John/Dorothy – the smart one

    Sophia/George – George was the youngest, Sophia was the oldest, and both got the best lines in their respective onscreen turns (George in “Hard Day’s Night,” Sophia’s immortal “Picture it: Sicily (Random year Here” pretty much every episode)

    Blanche/Paul – The yin to the leader’s yang, a foil and yet necessary bulwark against the harsh reality of John/Dorothy who exuded sex appeal and was in some ways almost more important to the group’s overall success (plus, it was Blanche’s house they were living in)

    Ringo/Rose – the lovable dim bulb (or perceived as such) who nevertheless somehow commanded the loyalty of the fans despite him/herself. A trooper and game for anything, a peacemaker when arguments threatened to split up the group before they did so for good.

    What’s more, Dorothy’s marriage to Special Guest Star Leslie Nielsen/Neilsen (not sure how he spells it) pretty much split the group up as John and Yoko’s partnership drove a wedge between himself and the other three Beatles.

    Why am I not writing this down for a potential article for the website, instead of blabbing it here for anyone to purlion for their own nefarious uses? Curse me!

     
  7. cat #

    @Gab I just listened to a great podcast that convinced me of how that casting could work. I think he at least deserves an audition though they probably don’t have the creativity to pull it off well if he were to get the role.

    @Timothy J Swann Doesn’t she already advertise for Estee Lauder?

    If Meryl Streep had a fragrance it would probably be very complex and somehow layer rich, sexy scents like patchouli and gardenia with light, flowery ones like rose and peony and sharp, citrusy ones. It would be long-lasting but have slightly unpleasant undertones for those with incredibly discerning sniffers and some perfume afficionados would call it contrived and overthought. It would probably be called Timeless or Multifaceted. Those are not really perfume names so actually it’d probably just be called Meryl or a mixture of her children’s names.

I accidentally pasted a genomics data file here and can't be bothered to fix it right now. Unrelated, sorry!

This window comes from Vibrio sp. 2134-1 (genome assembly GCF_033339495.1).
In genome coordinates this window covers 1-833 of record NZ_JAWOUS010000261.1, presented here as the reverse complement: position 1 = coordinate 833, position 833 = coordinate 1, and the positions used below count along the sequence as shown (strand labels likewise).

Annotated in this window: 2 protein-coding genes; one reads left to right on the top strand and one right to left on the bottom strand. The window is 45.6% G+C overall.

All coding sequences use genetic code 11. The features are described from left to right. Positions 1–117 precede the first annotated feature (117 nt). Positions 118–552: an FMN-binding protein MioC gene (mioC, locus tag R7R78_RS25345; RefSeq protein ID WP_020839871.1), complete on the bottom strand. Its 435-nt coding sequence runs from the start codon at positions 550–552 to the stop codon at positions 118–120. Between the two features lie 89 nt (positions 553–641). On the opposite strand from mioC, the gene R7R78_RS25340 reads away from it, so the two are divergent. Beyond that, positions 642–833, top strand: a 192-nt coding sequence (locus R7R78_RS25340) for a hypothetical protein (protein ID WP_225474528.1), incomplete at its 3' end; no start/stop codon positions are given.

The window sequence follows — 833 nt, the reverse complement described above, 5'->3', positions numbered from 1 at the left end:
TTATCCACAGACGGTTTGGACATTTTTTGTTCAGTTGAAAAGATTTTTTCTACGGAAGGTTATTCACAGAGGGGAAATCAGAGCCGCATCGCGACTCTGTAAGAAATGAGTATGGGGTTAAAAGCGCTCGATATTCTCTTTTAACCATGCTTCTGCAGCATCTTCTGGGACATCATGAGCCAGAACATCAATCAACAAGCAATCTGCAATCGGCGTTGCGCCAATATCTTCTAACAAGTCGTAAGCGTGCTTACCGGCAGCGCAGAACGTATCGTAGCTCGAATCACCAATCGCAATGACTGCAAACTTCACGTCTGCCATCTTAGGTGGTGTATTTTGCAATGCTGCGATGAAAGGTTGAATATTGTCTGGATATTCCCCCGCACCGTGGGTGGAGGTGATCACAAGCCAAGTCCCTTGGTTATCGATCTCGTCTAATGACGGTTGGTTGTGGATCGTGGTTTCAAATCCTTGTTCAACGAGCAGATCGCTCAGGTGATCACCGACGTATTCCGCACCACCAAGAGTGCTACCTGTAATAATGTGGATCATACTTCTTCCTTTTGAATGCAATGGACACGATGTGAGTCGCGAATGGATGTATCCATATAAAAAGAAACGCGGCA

If Anne Hathaway had a fragrance it would smell sweet and innocent like puppies and fresh baked cookies with a balanced mix of fruits and florals and subtle darker base notes that prevent it from being too girl and linger once the initial sweetness fades. It would be called Annie or Ingenue or Sweetheart.

     
  8. Gab #

    @Trevor: Dude, that’s *great* fodder for a piece! Do eet, doooo eeet!

    @cat: What podcast?

    There are tons of blogs out there already, arguing why it makes sense and he could do a good job and stuff. The FB group has a bunch of links I read through, and I posted one there myself, actually. It’s really interesting (and, imo, depressing) how there is so much visceral opposition to the idea, though. The pro-side comes down to a baseline argument of, “The essential characteristics and traits of Peter Parker in no way necessitate his skin color as white,” while the baseline of the anti-camp is, “He has always been portrayed as white, and portraying him as black would create a fundamental and irrevocable change in Peter Parker.” I obviously think the former is much more solid than the latter, and perhaps it’s the uberliberalhippieleftist in me, but I am disappointed that there are people with so much of what basically comes down to *fear* (of the unknown and change, to be really gracious) with regards to it.

    And really, the people asking questions they obviously want to have taken rhetorically, crap like, “What if they decided to make Blade white?” or, “Why has he always been drawn as white, then?” are presenting examples of dumbassity that hurt my soul. (And their poor spelling and grammar don’t help them, either. Call me pretentious, but I take that stuff seriously when I’m trying to have a conscientious and thought-out debate- which is why I tend to avoid most public forums.)

    Sorry- I really need to edit myself better.

    ::end rant::

     
  9. Darin #

    Re: Rue McClanahan – I’m watching Starship Troopers for the ~10th time and I head to imdb to look up something on Michael Ironside…

    Did you know Rue McClanahan was in Starship troopers? Can you guess who?